However, the primary impetus for the nationwide crackdown on hemp intoxicants has more to do with money, market share, and “unfair competition.” For businesses in the states’ respective medical marijuana programs and, in the case of Illinois, those comprising the adult-use cannabis market sector, IHD products represent unfair competition. Many of these companies have invested thousands of dollars and years of work to establish their place in the industry.


One of those business owners is Ron Miller, who co-owns Navada Labs and BLYSS Dispensary in Mt. Vernon, IL. During a news conference hosted by the CBAI last week, Miller said, “It is deeply disheartening and, frankly, a betrayal by the state to allow these shops to pop up and call themselves dispensaries.”


"It is deeply disheartening and, frankly, a betrayal by the state to allow these shops to pop up and call themselves dispensaries."

- Ron Miller, Co-Owner of Navada Labs and BLYSS Dispensary


Another issue of paramount concern to lawmakers and industry stakeholders is access for kids. During that same CBAI news conference, Illinois State Rep. Eva-Dina Delgado spoke about a conversation with his 15-year-old daughter in which the teen said delta-8 products are widely available to her peers.


“As a parent, there is nothing more scary than to hear stories from your child about how kids are ‘greening out.’ And when I asked her questions like, ‘Hey, are these kids getting the supply from their parents,’ she says, ‘Oh no, we just go to the corner store,’” Delgado shared.


"As a parent, there is nothing more scary than to hear stories from your child about how kids are ‘greening out.’ And when I asked her questions like, ‘Hey, are these kids getting the supply from their parents,’ she says, ‘Oh no, we just go to the corner store.'"

- Illinois State Rep. Eva-Dina Delgado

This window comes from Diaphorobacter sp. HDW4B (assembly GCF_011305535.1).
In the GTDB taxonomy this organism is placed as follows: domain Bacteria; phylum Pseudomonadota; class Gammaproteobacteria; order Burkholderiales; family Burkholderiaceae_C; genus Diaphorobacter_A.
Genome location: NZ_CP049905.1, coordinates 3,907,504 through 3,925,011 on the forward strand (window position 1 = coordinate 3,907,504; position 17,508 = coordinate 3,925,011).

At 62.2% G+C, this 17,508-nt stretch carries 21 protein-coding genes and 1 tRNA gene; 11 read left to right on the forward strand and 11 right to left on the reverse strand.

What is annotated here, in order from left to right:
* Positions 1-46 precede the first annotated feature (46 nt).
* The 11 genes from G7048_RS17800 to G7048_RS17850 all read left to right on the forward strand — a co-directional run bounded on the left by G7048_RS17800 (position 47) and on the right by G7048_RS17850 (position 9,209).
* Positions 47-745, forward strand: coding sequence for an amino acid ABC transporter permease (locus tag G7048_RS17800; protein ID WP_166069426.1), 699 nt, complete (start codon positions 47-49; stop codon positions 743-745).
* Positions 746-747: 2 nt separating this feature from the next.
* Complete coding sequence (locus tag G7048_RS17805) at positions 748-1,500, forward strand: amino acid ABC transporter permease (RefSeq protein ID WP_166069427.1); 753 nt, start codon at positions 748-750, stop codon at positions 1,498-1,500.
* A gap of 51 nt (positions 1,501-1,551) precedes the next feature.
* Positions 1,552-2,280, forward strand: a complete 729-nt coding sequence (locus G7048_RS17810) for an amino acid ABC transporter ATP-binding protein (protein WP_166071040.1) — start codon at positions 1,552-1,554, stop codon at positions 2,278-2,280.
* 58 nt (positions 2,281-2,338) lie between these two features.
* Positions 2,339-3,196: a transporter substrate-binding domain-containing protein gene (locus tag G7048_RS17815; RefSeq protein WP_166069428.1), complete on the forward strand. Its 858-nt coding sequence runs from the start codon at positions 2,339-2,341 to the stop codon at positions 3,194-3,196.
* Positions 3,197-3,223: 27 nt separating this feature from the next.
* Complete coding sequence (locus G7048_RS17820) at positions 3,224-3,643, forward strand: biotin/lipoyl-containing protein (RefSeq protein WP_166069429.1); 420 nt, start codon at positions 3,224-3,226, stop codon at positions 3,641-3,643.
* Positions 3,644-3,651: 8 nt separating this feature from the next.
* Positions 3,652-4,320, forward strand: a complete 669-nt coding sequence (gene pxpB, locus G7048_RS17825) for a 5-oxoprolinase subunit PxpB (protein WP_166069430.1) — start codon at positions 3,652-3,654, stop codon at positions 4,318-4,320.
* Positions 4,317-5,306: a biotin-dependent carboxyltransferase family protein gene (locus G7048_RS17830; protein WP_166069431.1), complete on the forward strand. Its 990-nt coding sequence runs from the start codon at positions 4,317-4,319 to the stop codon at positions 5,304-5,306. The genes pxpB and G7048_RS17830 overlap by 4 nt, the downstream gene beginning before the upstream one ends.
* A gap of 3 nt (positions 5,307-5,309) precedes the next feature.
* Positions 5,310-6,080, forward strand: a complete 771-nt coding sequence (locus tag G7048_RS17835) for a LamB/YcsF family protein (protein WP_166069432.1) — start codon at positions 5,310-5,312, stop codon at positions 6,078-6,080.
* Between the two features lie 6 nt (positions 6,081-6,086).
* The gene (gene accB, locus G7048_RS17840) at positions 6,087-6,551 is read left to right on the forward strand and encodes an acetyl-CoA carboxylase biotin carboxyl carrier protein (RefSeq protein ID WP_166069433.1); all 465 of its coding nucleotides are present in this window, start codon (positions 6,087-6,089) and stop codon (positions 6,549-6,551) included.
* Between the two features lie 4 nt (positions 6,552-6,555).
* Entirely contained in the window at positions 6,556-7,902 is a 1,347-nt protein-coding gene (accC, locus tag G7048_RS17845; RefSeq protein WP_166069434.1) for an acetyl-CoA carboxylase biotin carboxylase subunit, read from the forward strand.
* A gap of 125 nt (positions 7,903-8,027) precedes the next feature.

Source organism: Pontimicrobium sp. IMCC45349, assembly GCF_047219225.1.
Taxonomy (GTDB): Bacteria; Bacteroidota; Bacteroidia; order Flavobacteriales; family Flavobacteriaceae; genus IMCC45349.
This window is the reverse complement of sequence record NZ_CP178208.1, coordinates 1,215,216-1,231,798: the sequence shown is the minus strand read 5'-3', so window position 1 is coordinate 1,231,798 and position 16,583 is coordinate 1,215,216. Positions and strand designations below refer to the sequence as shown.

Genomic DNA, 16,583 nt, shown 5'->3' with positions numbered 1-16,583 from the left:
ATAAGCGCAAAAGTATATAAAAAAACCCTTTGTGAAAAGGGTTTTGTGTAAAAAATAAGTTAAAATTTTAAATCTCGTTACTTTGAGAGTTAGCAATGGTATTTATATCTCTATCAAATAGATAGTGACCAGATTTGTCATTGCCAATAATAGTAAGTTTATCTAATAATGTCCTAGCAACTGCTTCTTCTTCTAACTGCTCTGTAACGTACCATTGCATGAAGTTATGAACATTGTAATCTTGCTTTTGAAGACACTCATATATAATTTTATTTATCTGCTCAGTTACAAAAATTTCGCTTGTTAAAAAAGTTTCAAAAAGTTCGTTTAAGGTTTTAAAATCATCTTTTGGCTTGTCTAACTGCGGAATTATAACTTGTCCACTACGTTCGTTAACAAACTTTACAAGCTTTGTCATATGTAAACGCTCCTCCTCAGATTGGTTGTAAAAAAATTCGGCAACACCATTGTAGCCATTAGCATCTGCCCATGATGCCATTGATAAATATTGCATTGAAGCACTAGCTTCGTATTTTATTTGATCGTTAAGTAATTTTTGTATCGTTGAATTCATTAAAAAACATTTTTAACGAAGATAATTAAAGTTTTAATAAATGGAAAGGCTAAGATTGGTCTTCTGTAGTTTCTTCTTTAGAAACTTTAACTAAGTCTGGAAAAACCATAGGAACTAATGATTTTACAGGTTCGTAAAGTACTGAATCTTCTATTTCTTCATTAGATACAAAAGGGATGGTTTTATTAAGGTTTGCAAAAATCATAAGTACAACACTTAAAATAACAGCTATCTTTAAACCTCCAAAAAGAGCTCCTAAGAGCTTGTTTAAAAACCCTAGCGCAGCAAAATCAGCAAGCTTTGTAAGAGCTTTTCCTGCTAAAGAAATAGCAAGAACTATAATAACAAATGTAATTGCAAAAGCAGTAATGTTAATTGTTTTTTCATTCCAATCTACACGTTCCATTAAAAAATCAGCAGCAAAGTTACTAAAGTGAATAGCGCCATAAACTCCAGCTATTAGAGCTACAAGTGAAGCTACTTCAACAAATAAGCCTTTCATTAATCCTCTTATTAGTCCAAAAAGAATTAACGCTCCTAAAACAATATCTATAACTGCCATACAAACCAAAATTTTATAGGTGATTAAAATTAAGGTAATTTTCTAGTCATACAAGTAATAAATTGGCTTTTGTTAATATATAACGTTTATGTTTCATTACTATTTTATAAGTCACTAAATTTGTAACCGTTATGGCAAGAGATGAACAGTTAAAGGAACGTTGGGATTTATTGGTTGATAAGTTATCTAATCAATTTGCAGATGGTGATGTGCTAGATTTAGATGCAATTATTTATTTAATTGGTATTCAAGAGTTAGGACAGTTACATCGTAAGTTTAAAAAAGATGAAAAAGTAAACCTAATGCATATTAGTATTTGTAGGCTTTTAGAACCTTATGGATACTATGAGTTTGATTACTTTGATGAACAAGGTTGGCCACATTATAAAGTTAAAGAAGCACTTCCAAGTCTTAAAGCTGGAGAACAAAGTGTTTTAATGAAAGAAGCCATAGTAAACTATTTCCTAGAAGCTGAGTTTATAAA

According to CBAI Executive Director Tiffany Ingram, when businesses selling IHD products do not have to pay cannabis-related taxes or other compliance costs, they not only undercut legally licensed dispensaries but are also able to sell their products at prices readily accessible to minors.


There are no easy solutions to these issues confronting the cannabis and hemp industries. In many respects, hemp has become the political hot potato no one wants to hold or address. With the U.S. Food and Drug Administration (FDA) placing the responsibility on Congress and congressional lawmakers seemingly content to put the onus on the states, most hard-working and law-abiding hemp business owners are left out in the cold.


Whether through the much-anticipated and long-delayed Farm Bill renewal expected to happen later this year or the judicial system, which is currently confronting the legality of legislation like the bills being considered in Mississippi and Illinois in states like Texas, New York, Arkansas, and Wyoming, a definitive solution on what to do with hemp must be agreed upon by all political, economic, and regulatory parties involved. The $28 billion hemp industry is too large to ignore and much too vital to fail.